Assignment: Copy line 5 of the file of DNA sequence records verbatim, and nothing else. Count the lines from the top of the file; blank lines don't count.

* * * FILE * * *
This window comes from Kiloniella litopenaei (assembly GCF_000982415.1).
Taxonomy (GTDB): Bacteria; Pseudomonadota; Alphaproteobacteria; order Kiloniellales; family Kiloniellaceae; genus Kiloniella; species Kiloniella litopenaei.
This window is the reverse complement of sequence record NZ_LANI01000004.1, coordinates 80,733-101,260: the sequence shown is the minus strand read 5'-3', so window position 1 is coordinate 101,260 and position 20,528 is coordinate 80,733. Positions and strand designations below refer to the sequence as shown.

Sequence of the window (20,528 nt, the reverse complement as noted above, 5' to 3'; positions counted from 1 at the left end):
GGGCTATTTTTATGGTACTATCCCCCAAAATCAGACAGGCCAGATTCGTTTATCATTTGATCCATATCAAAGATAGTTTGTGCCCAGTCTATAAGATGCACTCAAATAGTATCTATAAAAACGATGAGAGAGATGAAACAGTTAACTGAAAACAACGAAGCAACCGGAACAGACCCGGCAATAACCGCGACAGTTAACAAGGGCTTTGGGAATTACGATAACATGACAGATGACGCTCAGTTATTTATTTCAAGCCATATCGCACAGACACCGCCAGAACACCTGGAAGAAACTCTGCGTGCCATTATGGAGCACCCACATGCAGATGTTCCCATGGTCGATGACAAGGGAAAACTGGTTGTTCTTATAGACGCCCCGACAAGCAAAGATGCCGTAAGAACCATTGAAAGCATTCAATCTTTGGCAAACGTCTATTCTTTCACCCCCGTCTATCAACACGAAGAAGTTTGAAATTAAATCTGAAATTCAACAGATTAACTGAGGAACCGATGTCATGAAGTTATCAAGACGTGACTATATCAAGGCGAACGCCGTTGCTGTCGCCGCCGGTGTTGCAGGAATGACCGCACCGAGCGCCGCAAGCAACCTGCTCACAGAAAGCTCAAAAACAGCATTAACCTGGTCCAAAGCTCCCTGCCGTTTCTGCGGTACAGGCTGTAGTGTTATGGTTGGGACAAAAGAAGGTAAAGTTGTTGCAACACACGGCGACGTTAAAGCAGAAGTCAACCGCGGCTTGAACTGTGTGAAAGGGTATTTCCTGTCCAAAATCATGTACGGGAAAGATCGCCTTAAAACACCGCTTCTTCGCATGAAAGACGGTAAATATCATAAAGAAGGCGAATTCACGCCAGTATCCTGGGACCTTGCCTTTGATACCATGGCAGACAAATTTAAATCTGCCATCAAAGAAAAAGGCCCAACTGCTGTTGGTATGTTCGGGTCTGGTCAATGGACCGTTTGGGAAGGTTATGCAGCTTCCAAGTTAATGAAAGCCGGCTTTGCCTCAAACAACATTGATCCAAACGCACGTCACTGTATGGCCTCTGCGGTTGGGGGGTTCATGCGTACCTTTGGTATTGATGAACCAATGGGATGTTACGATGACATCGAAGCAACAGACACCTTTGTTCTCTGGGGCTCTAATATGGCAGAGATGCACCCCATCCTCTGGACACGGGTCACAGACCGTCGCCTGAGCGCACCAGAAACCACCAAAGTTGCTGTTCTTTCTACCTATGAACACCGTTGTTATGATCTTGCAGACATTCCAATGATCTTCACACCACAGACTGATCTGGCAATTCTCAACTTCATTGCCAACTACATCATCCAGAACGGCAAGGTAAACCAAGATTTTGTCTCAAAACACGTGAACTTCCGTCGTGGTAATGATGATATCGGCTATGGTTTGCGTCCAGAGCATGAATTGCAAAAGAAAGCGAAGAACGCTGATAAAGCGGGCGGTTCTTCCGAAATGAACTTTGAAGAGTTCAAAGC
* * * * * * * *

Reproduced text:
GGGCTATTTTTATGGTACTATCCCCCAAAATCAGACAGGCCAGATTCGTTTATCATTTGATCCATATCAAAGATAGTTTGTGCCCAGTCTATAAGATGCACTCAAATAGTATCTATAAAAACGATGAGAGAGATGAAACAGTTAACTGAAAACAACGAAGCAACCGGAACAGACCCGGCAATAACCGCGACAGTTAACAAGGGCTTTGGGAATTACGATAACATGACAGATGACGCTCAGTTATTTATTTCAAGCCATATCGCACAGACACCGCCAGAACACCTGGAAGAAACTCTGCGTGCCATTATGGAGCACCCACATGCAGATGTTCCCATGGTCGATGACAAGGGAAAACTGGTTGTTCTTATAGACGCCCCGACAAGCAAAGATGCCGTAAGAACCATTGAAAGCATTCAATCTTTGGCAAACGTCTATTCTTTCACCCCCGTCTATCAACACGAAGAAGTTTGAAATTAAATCTGAAATTCAACAGATTAACTGAGGAACCGATGTCATGAAGTTATCAAGACGTGACTATATCAAGGCGAACGCCGTTGCTGTCGCCGCCGGTGTTGCAGGAATGACCGCACCGAGCGCCGCAAGCAACCTGCTCACAGAAAGCTCAAAAACAGCATTAACCTGGTCCAAAGCTCCCTGCCGTTTCTGCGGTACAGGCTGTAGTGTTATGGTTGGGACAAAAGAAGGTAAAGTTGTTGCAACACACGGCGACGTTAAAGCAGAAGTCAACCGCGGCTTGAACTGTGTGAAAGGGTATTTCCTGTCCAAAATCATGTACGGGAAAGATCGCCTTAAAACACCGCTTCTTCGCATGAAAGACGGTAAATATCATAAAGAAGGCGAATTCACGCCAGTATCCTGGGACCTTGCCTTTGATACCATGGCAGACAAATTTAAATCTGCCATCAAAGAAAAAGGCCCAACTGCTGTTGGTATGTTCGGGTCTGGTCAATGGACCGTTTGGGAAGGTTATGCAGCTTCCAAGTTAATGAAAGCCGGCTTTGCCTCAAACAACATTGATCCAAACGCACGTCACTGTATGGCCTCTGCGGTTGGGGGGTTCATGCGTACCTTTGGTATTGATGAACCAATGGGATGTTACGATGACATCGAAGCAACAGACACCTTTGTTCTCTGGGGCTCTAATATGGCAGAGATGCACCCCATCCTCTGGACACGGGTCACAGACCGTCGCCTGAGCGCACCAGAAACCACCAAAGTTGCTGTTCTTTCTACCTATGAACACCGTTGTTATGATCTTGCAGACATTCCAATGATCTTCACACCACAGACTGATCTGGCAATTCTCAACTTCATTGCCAACTACATCATCCAGAACGGCAAGGTAAACCAAGATTTTGTCTCAAAACACGTGAACTTCCGTCGTGGTAATGATGATATCGGCTATGGTTTGCGTCCAGAGCATGAATTGCAAAAGAAAGCGAAGAACGCTGATAAAGCGGGCGGTTCTTCCGAAATGAACTTTGAAGAGTTCAAAGC